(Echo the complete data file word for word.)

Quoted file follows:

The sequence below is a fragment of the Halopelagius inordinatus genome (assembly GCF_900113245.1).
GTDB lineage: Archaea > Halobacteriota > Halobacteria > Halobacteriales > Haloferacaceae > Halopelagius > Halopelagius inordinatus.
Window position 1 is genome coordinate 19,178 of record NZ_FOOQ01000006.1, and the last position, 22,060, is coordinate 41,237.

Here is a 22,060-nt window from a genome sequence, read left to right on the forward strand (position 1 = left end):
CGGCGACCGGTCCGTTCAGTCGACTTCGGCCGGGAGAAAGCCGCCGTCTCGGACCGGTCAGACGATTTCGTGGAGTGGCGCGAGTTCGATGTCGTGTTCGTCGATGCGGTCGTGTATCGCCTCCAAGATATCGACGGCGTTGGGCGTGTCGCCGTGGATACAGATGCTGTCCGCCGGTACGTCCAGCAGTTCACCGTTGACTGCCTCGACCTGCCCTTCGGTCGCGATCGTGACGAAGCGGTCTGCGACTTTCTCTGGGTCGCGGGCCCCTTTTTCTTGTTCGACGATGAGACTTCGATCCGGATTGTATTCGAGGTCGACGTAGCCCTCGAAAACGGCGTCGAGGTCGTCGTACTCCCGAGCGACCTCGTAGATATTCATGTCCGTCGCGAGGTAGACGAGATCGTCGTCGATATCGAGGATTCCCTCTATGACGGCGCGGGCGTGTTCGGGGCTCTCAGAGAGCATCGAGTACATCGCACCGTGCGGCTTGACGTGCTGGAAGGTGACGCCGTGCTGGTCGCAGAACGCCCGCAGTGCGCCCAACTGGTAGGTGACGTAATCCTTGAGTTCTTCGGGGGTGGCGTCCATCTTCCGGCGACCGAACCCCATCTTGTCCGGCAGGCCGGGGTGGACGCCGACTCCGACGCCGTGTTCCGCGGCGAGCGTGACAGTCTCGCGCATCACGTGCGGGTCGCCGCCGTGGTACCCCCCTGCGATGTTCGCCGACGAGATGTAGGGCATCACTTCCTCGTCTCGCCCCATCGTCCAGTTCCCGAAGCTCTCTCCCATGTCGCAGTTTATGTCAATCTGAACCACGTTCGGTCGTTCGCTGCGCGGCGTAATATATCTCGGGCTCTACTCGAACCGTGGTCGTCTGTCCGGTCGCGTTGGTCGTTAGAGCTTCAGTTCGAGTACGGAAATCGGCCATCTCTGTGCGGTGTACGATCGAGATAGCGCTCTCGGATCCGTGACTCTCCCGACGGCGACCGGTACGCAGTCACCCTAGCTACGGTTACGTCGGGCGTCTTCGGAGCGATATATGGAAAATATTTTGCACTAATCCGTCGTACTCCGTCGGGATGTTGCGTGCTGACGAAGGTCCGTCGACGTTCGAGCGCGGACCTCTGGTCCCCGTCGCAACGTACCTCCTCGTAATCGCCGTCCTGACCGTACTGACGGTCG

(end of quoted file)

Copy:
The sequence below is a fragment of the Halopelagius inordinatus genome (assembly GCF_900113245.1).
GTDB lineage: Archaea > Halobacteriota > Halobacteria > Halobacteriales > Haloferacaceae > Halopelagius > Halopelagius inordinatus.
Window position 1 is genome coordinate 19,178 of record NZ_FOOQ01000006.1, and the last position, 22,060, is coordinate 41,237.

Here is a 22,060-nt window from a genome sequence, read left to right on the forward strand (position 1 = left end):
CGGCGACCGGTCCGTTCAGTCGACTTCGGCCGGGAGAAAGCCGCCGTCTCGGACCGGTCAGACGATTTCGTGGAGTGGCGCGAGTTCGATGTCGTGTTCGTCGATGCGGTCGTGTATCGCCTCCAAGATATCGACGGCGTTGGGCGTGTCGCCGTGGATACAGATGCTGTCCGCCGGTACGTCCAGCAGTTCACCGTTGACTGCCTCGACCTGCCCTTCGGTCGCGATCGTGACGAAGCGGTCTGCGACTTTCTCTGGGTCGCGGGCCCCTTTTTCTTGTTCGACGATGAGACTTCGATCCGGATTGTATTCGAGGTCGACGTAGCCCTCGAAAACGGCGTCGAGGTCGTCGTACTCCCGAGCGACCTCGTAGATATTCATGTCCGTCGCGAGGTAGACGAGATCGTCGTCGATATCGAGGATTCCCTCTATGACGGCGCGGGCGTGTTCGGGGCTCTCAGAGAGCATCGAGTACATCGCACCGTGCGGCTTGACGTGCTGGAAGGTGACGCCGTGCTGGTCGCAGAACGCCCGCAGTGCGCCCAACTGGTAGGTGACGTAATCCTTGAGTTCTTCGGGGGTGGCGTCCATCTTCCGGCGACCGAACCCCATCTTGTCCGGCAGGCCGGGGTGGACGCCGACTCCGACGCCGTGTTCCGCGGCGAGCGTGACAGTCTCGCGCATCACGTGCGGGTCGCCGCCGTGGTACCCCCCTGCGATGTTCGCCGACGAGATGTAGGGCATCACTTCCTCGTCTCGCCCCATCGTCCAGTTCCCGAAGCTCTCTCCCATGTCGCAGTTTATGTCAATCTGAACCACGTTCGGTCGTTCGCTGCGCGGCGTAATATATCTCGGGCTCTACTCGAACCGTGGTCGTCTGTCCGGTCGCGTTGGTCGTTAGAGCTTCAGTTCGAGTACGGAAATCGGCCATCTCTGTGCGGTGTACGATCGAGATAGCGCTCTCGGATCCGTGACTCTCCCGACGGCGACCGGTACGCAGTCACCCTAGCTACGGTTACGTCGGGCGTCTTCGGAGCGATATATGGAAAATATTTTGCACTAATCCGTCGTACTCCGTCGGGATGTTGCGTGCTGACGAAGGTCCGTCGACGTTCGAGCGCGGACCTCTGGTCCCCGTCGCAACGTACCTCCTCGTAATCGCCGTCCTGACCGTACTGACGGTCG